The spirit of womanly cooperation was captured beautifully on multiple occasions. Two massive meals came together, were served, and cleaned up, effortlessly. We came up with the fairest and most practical sleeping arrangements that we could manage, and smiled when the youngest of us admitted that she had the hardest bed, but with her tongue in her cheek proudly stated that as the youngest she could handle it. One of us (not me) sat patiently for nearly two hours helping another sort through a tangled ball of yarn. When it was time to pack up on Sunday morning, everybody came together to get tidied up. Again, effortlessly.

When we gave each other hugs before we climbed into our cars for the drive back to town, it seemed clear to each of us that we had shared something special. We all got to know one another, just a little better, and in so doing, came to know ourselves a little better too.

We are already looking forward to doing it again.

Your friends will know you better in the first minute they meet you than your acquaintances will know you in a thousand years.
(Richard Bach)


  1. I've been thinking a lot recently about the women in my life and how important they are to me as well. The retreat sounds amazing and very inspiring.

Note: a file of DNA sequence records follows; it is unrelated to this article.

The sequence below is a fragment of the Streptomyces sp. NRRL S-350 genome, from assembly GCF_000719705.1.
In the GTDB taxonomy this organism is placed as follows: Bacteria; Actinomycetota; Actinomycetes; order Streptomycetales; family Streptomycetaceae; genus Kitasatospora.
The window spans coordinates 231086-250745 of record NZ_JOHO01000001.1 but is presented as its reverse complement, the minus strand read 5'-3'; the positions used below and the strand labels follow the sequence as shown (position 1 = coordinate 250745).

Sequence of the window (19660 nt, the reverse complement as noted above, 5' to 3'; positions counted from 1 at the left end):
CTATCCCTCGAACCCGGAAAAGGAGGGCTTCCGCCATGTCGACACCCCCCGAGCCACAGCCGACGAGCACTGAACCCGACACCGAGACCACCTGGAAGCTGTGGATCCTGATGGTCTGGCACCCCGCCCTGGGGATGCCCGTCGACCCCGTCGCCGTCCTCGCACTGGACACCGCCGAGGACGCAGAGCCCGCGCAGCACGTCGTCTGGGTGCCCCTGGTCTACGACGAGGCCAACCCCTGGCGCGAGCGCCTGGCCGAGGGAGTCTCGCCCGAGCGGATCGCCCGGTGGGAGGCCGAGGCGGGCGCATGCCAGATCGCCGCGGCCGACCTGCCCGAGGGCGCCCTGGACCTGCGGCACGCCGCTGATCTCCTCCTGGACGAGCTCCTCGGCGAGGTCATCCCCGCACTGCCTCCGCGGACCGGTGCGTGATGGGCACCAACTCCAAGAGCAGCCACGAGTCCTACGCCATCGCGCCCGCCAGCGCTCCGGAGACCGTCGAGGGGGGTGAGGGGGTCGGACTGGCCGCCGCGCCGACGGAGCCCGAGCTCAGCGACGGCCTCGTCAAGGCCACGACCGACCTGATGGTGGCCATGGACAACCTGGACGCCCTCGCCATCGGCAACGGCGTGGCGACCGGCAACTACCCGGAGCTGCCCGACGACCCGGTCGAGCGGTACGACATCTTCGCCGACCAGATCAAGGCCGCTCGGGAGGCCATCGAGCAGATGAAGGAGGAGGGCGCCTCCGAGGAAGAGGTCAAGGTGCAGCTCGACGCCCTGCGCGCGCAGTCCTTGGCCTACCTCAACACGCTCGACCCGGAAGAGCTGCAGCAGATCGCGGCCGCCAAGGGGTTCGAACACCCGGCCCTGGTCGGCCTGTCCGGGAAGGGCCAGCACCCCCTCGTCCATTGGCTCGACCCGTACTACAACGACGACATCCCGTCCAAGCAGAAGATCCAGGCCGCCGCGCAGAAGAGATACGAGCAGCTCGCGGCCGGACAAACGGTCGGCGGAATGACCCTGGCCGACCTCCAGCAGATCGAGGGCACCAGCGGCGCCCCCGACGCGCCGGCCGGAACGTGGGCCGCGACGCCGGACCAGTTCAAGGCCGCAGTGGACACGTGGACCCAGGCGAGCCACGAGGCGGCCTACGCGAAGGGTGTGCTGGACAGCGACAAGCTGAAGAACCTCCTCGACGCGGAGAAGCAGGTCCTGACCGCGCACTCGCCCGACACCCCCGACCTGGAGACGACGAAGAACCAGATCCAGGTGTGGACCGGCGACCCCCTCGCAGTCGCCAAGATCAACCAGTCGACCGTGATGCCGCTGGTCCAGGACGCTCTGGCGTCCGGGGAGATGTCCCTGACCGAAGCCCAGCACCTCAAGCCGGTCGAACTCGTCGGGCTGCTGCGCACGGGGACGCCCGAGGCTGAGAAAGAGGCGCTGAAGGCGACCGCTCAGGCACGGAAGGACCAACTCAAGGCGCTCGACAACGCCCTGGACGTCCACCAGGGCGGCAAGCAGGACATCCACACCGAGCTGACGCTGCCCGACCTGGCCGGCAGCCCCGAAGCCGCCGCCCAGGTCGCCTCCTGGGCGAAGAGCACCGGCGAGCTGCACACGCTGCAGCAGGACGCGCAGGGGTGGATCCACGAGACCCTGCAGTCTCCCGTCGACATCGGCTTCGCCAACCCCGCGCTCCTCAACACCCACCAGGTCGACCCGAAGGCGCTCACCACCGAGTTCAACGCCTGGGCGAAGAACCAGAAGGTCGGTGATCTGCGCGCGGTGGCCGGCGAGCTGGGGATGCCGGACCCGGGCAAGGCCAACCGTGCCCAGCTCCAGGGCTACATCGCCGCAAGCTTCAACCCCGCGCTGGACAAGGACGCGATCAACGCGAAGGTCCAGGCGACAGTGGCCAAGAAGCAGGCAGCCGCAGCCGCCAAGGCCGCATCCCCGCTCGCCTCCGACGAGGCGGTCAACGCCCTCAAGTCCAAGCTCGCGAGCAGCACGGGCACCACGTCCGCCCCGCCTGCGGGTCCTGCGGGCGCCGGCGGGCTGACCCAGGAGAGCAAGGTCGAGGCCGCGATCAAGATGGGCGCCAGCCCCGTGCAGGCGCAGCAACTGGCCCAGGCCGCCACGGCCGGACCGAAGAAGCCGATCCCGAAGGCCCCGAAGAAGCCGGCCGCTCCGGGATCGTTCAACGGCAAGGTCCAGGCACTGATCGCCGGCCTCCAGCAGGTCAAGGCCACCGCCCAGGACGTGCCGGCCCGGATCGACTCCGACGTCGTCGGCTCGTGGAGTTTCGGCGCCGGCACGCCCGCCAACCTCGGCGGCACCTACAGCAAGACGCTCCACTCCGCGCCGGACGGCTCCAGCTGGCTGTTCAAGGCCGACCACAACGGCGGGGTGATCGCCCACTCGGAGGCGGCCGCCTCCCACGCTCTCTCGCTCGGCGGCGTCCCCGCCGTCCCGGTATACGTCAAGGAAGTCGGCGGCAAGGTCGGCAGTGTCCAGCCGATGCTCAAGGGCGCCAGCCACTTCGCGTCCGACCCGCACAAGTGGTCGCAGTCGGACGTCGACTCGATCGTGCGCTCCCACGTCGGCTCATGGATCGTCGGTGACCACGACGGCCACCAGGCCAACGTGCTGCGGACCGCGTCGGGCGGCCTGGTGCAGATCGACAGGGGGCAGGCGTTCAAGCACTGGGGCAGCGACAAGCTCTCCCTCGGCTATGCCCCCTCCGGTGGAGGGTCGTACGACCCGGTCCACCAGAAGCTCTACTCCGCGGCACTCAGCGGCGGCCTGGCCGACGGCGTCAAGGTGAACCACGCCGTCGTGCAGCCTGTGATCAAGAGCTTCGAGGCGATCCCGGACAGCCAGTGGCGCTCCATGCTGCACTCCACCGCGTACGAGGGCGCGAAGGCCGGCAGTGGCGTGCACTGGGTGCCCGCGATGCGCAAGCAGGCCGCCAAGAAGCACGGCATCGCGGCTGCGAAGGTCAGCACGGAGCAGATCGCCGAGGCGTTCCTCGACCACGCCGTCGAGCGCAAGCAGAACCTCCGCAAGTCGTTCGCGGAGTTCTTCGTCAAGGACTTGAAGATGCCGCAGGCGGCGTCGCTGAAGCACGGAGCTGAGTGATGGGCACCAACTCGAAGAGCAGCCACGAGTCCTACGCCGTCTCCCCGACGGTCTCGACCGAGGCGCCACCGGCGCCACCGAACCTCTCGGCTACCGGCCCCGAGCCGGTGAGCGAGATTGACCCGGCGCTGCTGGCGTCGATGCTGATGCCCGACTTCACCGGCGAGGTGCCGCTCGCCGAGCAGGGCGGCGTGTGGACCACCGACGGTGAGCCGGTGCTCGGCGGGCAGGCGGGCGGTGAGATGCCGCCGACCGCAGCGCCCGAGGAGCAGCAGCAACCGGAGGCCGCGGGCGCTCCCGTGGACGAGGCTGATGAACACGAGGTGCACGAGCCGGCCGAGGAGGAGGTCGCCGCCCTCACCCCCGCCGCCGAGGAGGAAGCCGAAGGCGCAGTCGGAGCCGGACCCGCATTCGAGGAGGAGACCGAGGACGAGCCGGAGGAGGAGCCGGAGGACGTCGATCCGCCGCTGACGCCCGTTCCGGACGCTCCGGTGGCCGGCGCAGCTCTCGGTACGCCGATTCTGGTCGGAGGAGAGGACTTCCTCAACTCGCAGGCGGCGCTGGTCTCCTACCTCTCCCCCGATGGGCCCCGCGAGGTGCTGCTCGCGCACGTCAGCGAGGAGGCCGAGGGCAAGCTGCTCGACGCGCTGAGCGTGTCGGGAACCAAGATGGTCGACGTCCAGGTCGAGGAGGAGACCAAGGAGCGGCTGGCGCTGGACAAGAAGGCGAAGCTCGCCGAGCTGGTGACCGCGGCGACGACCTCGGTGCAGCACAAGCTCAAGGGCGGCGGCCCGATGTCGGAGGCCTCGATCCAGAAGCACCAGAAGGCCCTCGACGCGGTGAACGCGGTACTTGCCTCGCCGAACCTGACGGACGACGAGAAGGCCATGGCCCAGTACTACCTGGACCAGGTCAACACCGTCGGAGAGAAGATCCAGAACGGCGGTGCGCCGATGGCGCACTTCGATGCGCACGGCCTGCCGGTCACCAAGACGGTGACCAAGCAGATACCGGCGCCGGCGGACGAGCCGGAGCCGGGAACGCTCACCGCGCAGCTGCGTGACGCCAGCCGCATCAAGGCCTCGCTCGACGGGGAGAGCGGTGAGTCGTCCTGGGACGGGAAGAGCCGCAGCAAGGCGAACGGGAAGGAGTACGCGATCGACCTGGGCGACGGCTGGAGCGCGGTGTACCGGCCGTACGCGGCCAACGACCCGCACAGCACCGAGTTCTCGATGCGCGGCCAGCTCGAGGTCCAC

2. What a coincidence that I'm reading this while on a short vacation with my sisters. It seems that self-care like this is one of the hardest things for women to do. Maybe we need a national "Women Go on Vacation Month."

  3. How lovely. Some of my high school friends did a get together a couple of years ago. It was wonderful, funny and inspiring.

  4. There's nothing that can compare with the kind of understanding and support we can give and get from our women friends. I didn't realize what was missing from my life as a newlywed in my 20s. Now, approaching 48, I heard myself counseling my oldest daughter (28) that as a woman matures, jealousy, insecurity and perceived competition can make way for rich bonds. So glad you had this experience, Dawn.

  5. Thanks, everyone. Funny, I think, how much energy I expended on "boys" during the first quarter of my life. I have to say, I am pretty sure that it will be the women in my life who get me to the finish line! This retreat was so easy - I just picked a date that worked for me, and put the date "out there." It was easier than trying to get consensus on a date, let me tell you. I feel quite certain that we have started a tradition. Not the first women's retreat tradition I've that I think of it. Two friends and I used to head out to my parents' acreage every winter while they (the parents) were down south. That setting didn't have ocean views, but it was lovely nonetheless. It's the company that counts. Oh. And the food.

  6. I just spent a weekend at a women's conference (a bit more than a retreat, but fabulous nonetheless)and although there were 200, we all felt as one as we got to know each other.
    It truly is a marvelous experience to bond and share with other women.

  7. Sounds lovely! I have breakfast once a week with my 3 best friends and we all love it. And, we also get away once a year for 5 dsya for a girl's weekend - this is an absolute must.

    I'm not sure where or who I would be without my girlfriends. They are priceless to me.